“One tea-time in February 1920, a ‘surprise party’ visited Sir Oliver Wardrop, the United Kingdom’s first Chief Commissioner of Transcaucasia, based in Tbilisi. Five Georgian women and four little girls who paid the visit presented the pendant to the Chief Commissioner, with a request to have it handed to his daughter Nino - named after Saint Nino, the historical figure who brought Christianity to Georgia in the 4th century”, the Ambassador explained in her remarks on the origins of the present.

Photo: Embassy of Georgia to the UK

She also quoted Wardrop as having said “I need not tell you how deeply I was touched by this magnificent gift to our dear little daughter” in a letter addressed to his wife the same day. He also enthusiastically recalled the gesture of the Georgian women and described the pendant as a “wonderful piece of work containing over 30 large rubies, 60 pearls, and five diamonds”. The piece is likely to have been made around 1800, and its design refers to a famous cross pendant owned by Georgia’s Queen Tamar, who reigned between 1184-1213, Katsarava said.

The Georgian diplomat also emphasised the pendant had been a present to Wardrop not only as His Majesty’s Chief Commissioner but also as a “beloved friend” of the Georgian people. She said Wardrop and his sister Marjory had become an “integral part” of Georgian cultural life, leaving a “powerful and valuable legacy”. “The cross pendant is part of that history too”, she added.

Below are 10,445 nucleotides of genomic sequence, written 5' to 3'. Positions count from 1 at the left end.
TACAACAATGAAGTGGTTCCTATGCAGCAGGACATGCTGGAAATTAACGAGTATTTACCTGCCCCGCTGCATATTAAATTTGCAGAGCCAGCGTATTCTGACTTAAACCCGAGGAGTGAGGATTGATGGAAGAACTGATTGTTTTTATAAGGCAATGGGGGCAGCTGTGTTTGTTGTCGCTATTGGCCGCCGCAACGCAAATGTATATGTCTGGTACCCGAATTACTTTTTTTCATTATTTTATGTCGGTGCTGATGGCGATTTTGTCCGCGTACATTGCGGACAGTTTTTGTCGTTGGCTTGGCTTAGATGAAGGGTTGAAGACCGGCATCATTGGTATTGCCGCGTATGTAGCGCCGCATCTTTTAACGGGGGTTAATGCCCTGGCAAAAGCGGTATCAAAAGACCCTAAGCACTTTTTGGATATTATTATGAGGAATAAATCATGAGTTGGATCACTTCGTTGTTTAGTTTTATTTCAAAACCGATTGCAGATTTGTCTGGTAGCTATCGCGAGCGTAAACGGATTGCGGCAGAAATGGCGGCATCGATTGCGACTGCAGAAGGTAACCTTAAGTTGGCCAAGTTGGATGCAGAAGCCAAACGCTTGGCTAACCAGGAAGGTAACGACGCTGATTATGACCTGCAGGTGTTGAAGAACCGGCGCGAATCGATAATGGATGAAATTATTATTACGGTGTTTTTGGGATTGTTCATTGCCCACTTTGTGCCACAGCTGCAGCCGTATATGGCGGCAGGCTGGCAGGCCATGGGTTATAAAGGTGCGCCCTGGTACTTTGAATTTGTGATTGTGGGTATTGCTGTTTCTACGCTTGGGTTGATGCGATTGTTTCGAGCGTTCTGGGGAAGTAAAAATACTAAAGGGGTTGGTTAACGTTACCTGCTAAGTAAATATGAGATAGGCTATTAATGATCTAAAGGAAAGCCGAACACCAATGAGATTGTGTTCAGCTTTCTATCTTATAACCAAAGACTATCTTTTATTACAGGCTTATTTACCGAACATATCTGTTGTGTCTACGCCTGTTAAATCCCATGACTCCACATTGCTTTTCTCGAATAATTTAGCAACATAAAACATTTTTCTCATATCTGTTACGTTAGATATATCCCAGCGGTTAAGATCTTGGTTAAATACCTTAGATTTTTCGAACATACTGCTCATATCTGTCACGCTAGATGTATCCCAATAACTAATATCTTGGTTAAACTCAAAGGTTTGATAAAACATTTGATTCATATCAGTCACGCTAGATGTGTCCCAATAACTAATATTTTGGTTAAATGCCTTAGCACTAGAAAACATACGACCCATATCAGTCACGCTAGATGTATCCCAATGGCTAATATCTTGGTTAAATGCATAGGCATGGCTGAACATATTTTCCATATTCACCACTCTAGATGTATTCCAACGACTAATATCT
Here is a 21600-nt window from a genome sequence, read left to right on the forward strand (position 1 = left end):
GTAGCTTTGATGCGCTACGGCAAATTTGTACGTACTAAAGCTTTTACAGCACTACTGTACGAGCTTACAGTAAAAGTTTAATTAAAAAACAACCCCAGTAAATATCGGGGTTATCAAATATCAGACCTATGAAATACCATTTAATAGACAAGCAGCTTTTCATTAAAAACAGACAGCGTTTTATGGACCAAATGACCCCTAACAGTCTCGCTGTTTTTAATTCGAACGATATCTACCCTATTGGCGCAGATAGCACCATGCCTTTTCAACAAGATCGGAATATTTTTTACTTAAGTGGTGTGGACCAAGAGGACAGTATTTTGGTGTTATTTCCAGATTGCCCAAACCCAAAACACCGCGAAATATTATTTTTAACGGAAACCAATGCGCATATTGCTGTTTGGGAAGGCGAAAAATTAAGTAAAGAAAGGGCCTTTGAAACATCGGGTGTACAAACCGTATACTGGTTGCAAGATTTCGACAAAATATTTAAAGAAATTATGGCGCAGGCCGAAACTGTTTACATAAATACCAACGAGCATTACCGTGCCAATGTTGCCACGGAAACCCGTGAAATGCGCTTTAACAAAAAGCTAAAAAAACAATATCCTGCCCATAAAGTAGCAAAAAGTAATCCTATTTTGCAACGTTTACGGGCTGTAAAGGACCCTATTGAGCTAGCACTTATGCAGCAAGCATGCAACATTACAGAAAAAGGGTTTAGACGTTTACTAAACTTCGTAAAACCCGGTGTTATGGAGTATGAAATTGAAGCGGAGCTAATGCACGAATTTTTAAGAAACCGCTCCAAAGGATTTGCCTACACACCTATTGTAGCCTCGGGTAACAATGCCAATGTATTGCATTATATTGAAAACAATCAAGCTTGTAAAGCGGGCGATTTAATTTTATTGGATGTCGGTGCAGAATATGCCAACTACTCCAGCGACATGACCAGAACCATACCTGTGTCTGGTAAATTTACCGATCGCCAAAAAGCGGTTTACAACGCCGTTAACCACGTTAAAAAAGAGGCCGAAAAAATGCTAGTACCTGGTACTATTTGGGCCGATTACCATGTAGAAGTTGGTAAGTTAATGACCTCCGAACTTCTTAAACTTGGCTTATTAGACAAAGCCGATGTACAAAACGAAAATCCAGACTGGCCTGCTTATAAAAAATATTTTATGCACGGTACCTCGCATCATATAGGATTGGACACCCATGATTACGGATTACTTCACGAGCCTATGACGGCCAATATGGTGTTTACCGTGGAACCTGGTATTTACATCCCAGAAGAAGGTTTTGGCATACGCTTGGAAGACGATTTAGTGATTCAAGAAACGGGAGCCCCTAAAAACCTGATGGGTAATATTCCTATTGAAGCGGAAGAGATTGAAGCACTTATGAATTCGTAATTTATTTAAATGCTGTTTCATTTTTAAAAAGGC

Katsarava also noted the Georgian Embassy enjoyed an “excellent cooperation” with Oxford’s Bodleian Library, where Georgian books and manuscripts are housed as part of the Wardrop Collection. Katsarava noted that after the death of Marjory Wardrop in 1909, the Marjory Wardrop Fund was established to encourage studies. Since 1910 the Bodleian has become the beneficiary of all of Marjory Wardrop's papers, books and manuscripts through the fund.

As another example of the “successful record of cooperation” of the Georgian foreign office and the British Museum, she cited the 2019 exhibition in Georgia of a “legendary and unique” coin with the image of Georgia’s medieval King David the Builder, displayed on loan from the British Museum. The icon is the only sample with the image of the revered King, who ruled between 1089-1125, and the idea for its display was initiated by the British Embassy in Tbilisi and the British Council.

Katsarava said while “building on the legacy and strong bonds”, Georgian diplomats  in Britain also “seek to create platforms to pave the way to a future, longer-term cooperation that is more consistent”. 

This year the Georgian Embassy and Oxford University School of Global and Area Studies jointly launched the Georgia-Oxford Forum. “Drawing more than 80 participants, this year the Forum focused on the theme of Georgia in Europe and the Wider World. I believe we will turn this into an annual event with close involvement of the Oxford University and Bodleian Library”, the diplomat said, adding she hoped cooperation “in all these areas” would get stronger and the “ties and friendship more special” in the years to come.